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Jane Hagan (guest opinion, April 27) says she has attended numerous Shady Cove City Council meetings concerning the demands of FEMA and claims that the city refuses to be accountable. She also states "that to correct the problems in the floodplain would be to admit mistakes" and that the city has refused to do this.

In reality, I have said more than once in those same meetings that FEMA, Jackson County and the city have all made mistakes and must share the responsibility for the situation. Furthermore, I believe that residents who have received letters regarding violations realize that the city has every intention of correcting flood plain problems.

The facts are that the city has made significant progress in its efforts to comply with the FEMA regulations and its own ordinance. This progress has been acknowledged by FEMA officials.

No one on the city government nor in the administration has any reason to hang their head in shame. We will continue to work diligently to reach compliance and to clear the good name of the city with the NFIP and FEMA. — Ruth Keith, mayor, Shady Cove

A tremendous amount of good food is thrown away daily at fast-food restaurants. The corporate industry wants the fastest times possible, but this kind of thinking needs to change from fast times to cooking only as ordered to avoid throwing away this good food.

But, on the other hand, as a fast-paced people, have we created this corporate monster by wanting everything right now? So they feed our speed while we waste what's left in our wake? — Sharon Fagone, Medford, a fast food employee

I thoroughly enjoyed the Rogue Opera's performance of "The Merry Wives of Windsor" April 25. We are so blessed to have such a talented small opera company in the Rogue Valley.

"Merry Wives" is a fun and familiar Shakespeare story, and I especially liked that it was sung in English — not Shakespearean English, but just plain English! The "imported" performers singing leads were incredible — their voices soared through the hall. But I was just as impressed with our local singing talent, the SOU voice students in the chorus and the amazing orchestra. The costumes are fabulous and the backdrops are wonderfully inventive.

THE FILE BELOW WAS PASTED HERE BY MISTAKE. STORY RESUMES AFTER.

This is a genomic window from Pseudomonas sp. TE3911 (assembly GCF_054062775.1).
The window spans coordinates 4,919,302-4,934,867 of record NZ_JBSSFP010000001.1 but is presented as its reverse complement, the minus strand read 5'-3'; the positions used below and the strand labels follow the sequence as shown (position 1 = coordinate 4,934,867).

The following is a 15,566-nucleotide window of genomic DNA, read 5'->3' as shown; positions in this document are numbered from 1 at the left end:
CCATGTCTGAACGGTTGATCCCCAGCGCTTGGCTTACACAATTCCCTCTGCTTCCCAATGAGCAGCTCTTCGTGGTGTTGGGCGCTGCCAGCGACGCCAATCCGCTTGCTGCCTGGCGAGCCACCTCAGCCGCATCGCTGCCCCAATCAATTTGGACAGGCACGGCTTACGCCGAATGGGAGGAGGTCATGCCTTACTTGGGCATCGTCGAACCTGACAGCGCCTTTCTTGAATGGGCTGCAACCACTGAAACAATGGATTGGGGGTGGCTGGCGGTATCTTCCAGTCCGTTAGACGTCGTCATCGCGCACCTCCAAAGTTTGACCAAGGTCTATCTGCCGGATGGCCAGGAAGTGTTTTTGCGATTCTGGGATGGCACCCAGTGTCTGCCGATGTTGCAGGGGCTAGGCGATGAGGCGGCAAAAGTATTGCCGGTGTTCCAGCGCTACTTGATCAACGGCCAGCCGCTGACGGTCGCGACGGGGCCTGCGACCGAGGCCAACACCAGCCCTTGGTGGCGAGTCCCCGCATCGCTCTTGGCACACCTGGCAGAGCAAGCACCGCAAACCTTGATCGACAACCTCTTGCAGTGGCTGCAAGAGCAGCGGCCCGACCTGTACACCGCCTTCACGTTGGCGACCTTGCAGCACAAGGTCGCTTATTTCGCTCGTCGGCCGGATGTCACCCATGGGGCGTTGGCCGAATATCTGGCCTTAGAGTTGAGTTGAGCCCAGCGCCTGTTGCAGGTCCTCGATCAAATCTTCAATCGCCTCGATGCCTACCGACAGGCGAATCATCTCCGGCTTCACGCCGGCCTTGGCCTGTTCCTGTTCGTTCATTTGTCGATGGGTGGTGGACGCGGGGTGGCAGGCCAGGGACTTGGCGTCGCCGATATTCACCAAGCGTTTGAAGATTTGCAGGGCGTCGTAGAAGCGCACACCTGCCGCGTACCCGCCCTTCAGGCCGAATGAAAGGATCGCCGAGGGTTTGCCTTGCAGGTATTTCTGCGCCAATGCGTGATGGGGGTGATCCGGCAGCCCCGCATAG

I hope that the rest of the valley climbs on board and enjoys future performances. Rogue Opera is a gem, and we need to keep it shiny with our support! — Eliza Kauder, Ashland

Fishing, opening day. I want to start this on a positive note. Thank you to the persons fishing at Howard Prairie Lake for their performance at reducing litter. The roads and parks looked good after you left.

On the other hand, I would like to suggest the news media next year make a better effort at providing a service on Friday evening. Newscasts of accurate and timely information about the conditions of the fishing facilities would be a service.

And on Saturday evening, when the media used old summertime file video, that may be entertaining and cheap but it further advances the mixed messages. — John Walsh, Howard Prairie

I mourn the death of two Medford firefighters. They died in my back yard. They were up there on the hillside a half mile above me when I went to bed Thursday night.

I pray for their families. I know the pain of sudden loss. I pray the creator will give them comfort and balance.

Two experienced men took a new machine into the hills and asked it to do what it could not. In the moment they realized that their machine had betrayed them, I pray they were at peace in their lives.

Perhaps now we can ask ourselves, as a society and a culture, to what limits can we push our machines until they betray us? I pray we lose no more lives, in the hills of Southern Oregon or on the sands of Iraq, before we find the answer. — Jack Duggan, Applegate Valley

I wish to thank the 35-plus residents of Talent that attended the city Planning Commission meeting April 24. Their overwhelming support and testimony requesting a denial of the proposed Clearwire 80-foot wireless microwave radiation tower was inspiring.

The Planning Commission gave a seven-day continuance to digest the testimony and provide concerned citizens with more time to submit additional evidence in their desire to make Clearwire share an existing tower.

Opposition to the new tower covers the preponderance of health issues, the negative visual impact, the potential for diminishing property values and real estate liability disclosure laws and the FCC emphasis on sharing before constructing new facilities.

The FCC has absolute jurisdiction, making it illegal for local communities to deny applications based upon the preponderance of health risks related to electromagnetic fields. Clearwire insinuated they would be prepared to "go legal" against the city of Talent if their application was denied based upon any concerns relating to the health and safety of our families. — John Conley, Talent